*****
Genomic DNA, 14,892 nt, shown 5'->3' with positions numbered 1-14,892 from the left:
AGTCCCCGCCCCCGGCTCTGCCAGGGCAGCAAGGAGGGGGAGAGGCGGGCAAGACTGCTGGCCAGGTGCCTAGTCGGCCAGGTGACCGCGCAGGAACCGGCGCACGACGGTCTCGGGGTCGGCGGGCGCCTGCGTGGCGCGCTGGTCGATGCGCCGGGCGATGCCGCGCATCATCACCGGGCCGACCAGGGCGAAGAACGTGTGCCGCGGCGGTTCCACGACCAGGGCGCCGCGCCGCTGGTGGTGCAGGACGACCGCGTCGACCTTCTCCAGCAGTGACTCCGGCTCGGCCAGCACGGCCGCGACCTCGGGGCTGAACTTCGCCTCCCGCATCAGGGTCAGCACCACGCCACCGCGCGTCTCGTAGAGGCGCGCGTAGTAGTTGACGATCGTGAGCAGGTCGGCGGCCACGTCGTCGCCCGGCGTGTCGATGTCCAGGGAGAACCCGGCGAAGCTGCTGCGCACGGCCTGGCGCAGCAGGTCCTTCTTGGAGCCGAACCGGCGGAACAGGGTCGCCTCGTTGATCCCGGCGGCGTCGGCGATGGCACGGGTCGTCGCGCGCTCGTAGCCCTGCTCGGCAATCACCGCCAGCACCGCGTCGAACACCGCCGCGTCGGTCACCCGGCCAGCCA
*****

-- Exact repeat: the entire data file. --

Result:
Genomic DNA, 14,892 nt, shown 5'->3' with positions numbered 1-14,892 from the left:
AGTCCCCGCCCCCGGCTCTGCCAGGGCAGCAAGGAGGGGGAGAGGCGGGCAAGACTGCTGGCCAGGTGCCTAGTCGGCCAGGTGACCGCGCAGGAACCGGCGCACGACGGTCTCGGGGTCGGCGGGCGCCTGCGTGGCGCGCTGGTCGATGCGCCGGGCGATGCCGCGCATCATCACCGGGCCGACCAGGGCGAAGAACGTGTGCCGCGGCGGTTCCACGACCAGGGCGCCGCGCCGCTGGTGGTGCAGGACGACCGCGTCGACCTTCTCCAGCAGTGACTCCGGCTCGGCCAGCACGGCCGCGACCTCGGGGCTGAACTTCGCCTCCCGCATCAGGGTCAGCACCACGCCACCGCGCGTCTCGTAGAGGCGCGCGTAGTAGTTGACGATCGTGAGCAGGTCGGCGGCCACGTCGTCGCCCGGCGTGTCGATGTCCAGGGAGAACCCGGCGAAGCTGCTGCGCACGGCCTGGCGCAGCAGGTCCTTCTTGGAGCCGAACCGGCGGAACAGGGTCGCCTCGTTGATCCCGGCGGCGTCGGCGATGGCACGGGTCGTCGCGCGCTCGTAGCCCTGCTCGGCAATCACCGCCAGCACCGCGTCGAACACCGCCGCGTCGGTCACCCGGCCAGCCA